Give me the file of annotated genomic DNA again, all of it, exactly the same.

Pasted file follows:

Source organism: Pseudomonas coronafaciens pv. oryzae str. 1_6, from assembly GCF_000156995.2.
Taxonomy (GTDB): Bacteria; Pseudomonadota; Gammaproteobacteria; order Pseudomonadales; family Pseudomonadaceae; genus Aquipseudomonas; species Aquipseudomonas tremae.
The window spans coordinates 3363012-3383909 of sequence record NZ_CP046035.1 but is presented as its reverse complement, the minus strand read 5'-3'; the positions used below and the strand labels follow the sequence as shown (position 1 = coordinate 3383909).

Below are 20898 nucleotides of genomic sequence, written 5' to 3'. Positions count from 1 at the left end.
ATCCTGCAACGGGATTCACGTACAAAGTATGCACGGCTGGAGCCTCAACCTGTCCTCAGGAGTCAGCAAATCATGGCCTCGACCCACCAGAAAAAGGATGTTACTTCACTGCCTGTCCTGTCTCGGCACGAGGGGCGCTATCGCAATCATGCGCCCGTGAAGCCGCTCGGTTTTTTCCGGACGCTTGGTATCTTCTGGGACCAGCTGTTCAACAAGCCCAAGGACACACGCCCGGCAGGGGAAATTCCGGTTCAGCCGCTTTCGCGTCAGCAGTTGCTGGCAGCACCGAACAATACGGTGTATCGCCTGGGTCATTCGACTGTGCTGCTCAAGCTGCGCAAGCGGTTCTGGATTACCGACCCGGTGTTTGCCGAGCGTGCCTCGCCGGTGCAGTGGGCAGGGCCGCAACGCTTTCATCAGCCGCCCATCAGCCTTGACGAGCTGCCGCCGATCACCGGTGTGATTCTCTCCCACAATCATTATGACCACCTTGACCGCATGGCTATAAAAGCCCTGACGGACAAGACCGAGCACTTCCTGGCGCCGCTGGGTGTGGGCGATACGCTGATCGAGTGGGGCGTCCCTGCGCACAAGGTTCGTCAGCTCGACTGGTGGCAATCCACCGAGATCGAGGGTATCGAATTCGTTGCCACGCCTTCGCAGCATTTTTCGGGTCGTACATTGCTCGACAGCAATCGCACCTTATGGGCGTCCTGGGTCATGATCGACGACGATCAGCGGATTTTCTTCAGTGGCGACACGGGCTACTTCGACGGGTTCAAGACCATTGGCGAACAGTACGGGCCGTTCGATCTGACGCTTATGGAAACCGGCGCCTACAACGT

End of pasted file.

Source organism: Pseudomonas coronafaciens pv. oryzae str. 1_6, from assembly GCF_000156995.2.
Taxonomy (GTDB): Bacteria; Pseudomonadota; Gammaproteobacteria; order Pseudomonadales; family Pseudomonadaceae; genus Aquipseudomonas; species Aquipseudomonas tremae.
The window spans coordinates 3363012-3383909 of sequence record NZ_CP046035.1 but is presented as its reverse complement, the minus strand read 5'-3'; the positions used below and the strand labels follow the sequence as shown (position 1 = coordinate 3383909).

Below are 20898 nucleotides of genomic sequence, written 5' to 3'. Positions count from 1 at the left end.
ATCCTGCAACGGGATTCACGTACAAAGTATGCACGGCTGGAGCCTCAACCTGTCCTCAGGAGTCAGCAAATCATGGCCTCGACCCACCAGAAAAAGGATGTTACTTCACTGCCTGTCCTGTCTCGGCACGAGGGGCGCTATCGCAATCATGCGCCCGTGAAGCCGCTCGGTTTTTTCCGGACGCTTGGTATCTTCTGGGACCAGCTGTTCAACAAGCCCAAGGACACACGCCCGGCAGGGGAAATTCCGGTTCAGCCGCTTTCGCGTCAGCAGTTGCTGGCAGCACCGAACAATACGGTGTATCGCCTGGGTCATTCGACTGTGCTGCTCAAGCTGCGCAAGCGGTTCTGGATTACCGACCCGGTGTTTGCCGAGCGTGCCTCGCCGGTGCAGTGGGCAGGGCCGCAACGCTTTCATCAGCCGCCCATCAGCCTTGACGAGCTGCCGCCGATCACCGGTGTGATTCTCTCCCACAATCATTATGACCACCTTGACCGCATGGCTATAAAAGCCCTGACGGACAAGACCGAGCACTTCCTGGCGCCGCTGGGTGTGGGCGATACGCTGATCGAGTGGGGCGTCCCTGCGCACAAGGTTCGTCAGCTCGACTGGTGGCAATCCACCGAGATCGAGGGTATCGAATTCGTTGCCACGCCTTCGCAGCATTTTTCGGGTCGTACATTGCTCGACAGCAATCGCACCTTATGGGCGTCCTGGGTCATGATCGACGACGATCAGCGGATTTTCTTCAGTGGCGACACGGGCTACTTCGACGGGTTCAAGACCATTGGCGAACAGTACGGGCCGTTCGATCTGACGCTTATGGAAACCGGCGCCTACAACGT